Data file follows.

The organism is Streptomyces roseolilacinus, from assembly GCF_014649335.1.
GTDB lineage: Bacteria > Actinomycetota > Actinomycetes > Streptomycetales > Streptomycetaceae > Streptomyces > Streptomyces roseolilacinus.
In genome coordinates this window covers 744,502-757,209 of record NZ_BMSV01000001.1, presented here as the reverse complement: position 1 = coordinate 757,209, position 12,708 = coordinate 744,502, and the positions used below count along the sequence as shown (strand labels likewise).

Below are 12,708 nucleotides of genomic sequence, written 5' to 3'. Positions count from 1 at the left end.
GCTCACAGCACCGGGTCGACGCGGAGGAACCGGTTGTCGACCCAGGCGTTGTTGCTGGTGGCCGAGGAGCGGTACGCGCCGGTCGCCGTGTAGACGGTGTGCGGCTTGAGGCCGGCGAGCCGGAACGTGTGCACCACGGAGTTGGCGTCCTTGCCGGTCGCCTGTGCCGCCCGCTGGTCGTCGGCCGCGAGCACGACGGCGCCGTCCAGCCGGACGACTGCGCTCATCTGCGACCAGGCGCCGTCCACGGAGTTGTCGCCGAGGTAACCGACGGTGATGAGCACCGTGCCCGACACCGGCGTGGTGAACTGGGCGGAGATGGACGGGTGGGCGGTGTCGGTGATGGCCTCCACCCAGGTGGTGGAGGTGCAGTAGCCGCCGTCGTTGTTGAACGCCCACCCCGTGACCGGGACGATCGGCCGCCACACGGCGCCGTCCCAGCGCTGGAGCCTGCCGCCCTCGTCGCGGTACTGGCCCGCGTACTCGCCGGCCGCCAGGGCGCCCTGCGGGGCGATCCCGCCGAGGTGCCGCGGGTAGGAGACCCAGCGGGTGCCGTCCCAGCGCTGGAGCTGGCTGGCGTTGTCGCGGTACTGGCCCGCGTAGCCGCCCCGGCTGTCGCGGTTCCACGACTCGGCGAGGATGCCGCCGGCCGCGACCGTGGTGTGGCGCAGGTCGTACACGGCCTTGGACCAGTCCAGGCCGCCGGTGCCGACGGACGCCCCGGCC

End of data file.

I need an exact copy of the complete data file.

The organism is Streptomyces roseolilacinus, from assembly GCF_014649335.1.
GTDB lineage: Bacteria > Actinomycetota > Actinomycetes > Streptomycetales > Streptomycetaceae > Streptomyces > Streptomyces roseolilacinus.
In genome coordinates this window covers 744,502-757,209 of record NZ_BMSV01000001.1, presented here as the reverse complement: position 1 = coordinate 757,209, position 12,708 = coordinate 744,502, and the positions used below count along the sequence as shown (strand labels likewise).

Below are 12,708 nucleotides of genomic sequence, written 5' to 3'. Positions count from 1 at the left end.
GCTCACAGCACCGGGTCGACGCGGAGGAACCGGTTGTCGACCCAGGCGTTGTTGCTGGTGGCCGAGGAGCGGTACGCGCCGGTCGCCGTGTAGACGGTGTGCGGCTTGAGGCCGGCGAGCCGGAACGTGTGCACCACGGAGTTGGCGTCCTTGCCGGTCGCCTGTGCCGCCCGCTGGTCGTCGGCCGCGAGCACGACGGCGCCGTCCAGCCGGACGACTGCGCTCATCTGCGACCAGGCGCCGTCCACGGAGTTGTCGCCGAGGTAACCGACGGTGATGAGCACCGTGCCCGACACCGGCGTGGTGAACTGGGCGGAGATGGACGGGTGGGCGGTGTCGGTGATGGCCTCCACCCAGGTGGTGGAGGTGCAGTAGCCGCCGTCGTTGTTGAACGCCCACCCCGTGACCGGGACGATCGGCCGCCACACGGCGCCGTCCCAGCGCTGGAGCCTGCCGCCCTCGTCGCGGTACTGGCCCGCGTACTCGCCGGCCGCCAGGGCGCCCTGCGGGGCGATCCCGCCGAGGTGCCGCGGGTAGGAGACCCAGCGGGTGCCGTCCCAGCGCTGGAGCTGGCTGGCGTTGTCGCGGTACTGGCCCGCGTAGCCGCCCCGGCTGTCGCGGTTCCACGACTCGGCGAGGATGCCGCCGGCCGCGACCGTGGTGTGGCGCAGGTCGTACACGGCCTTGGACCAGTCCAGGCCGCCGGTGCCGACGGACGCCCCGGCC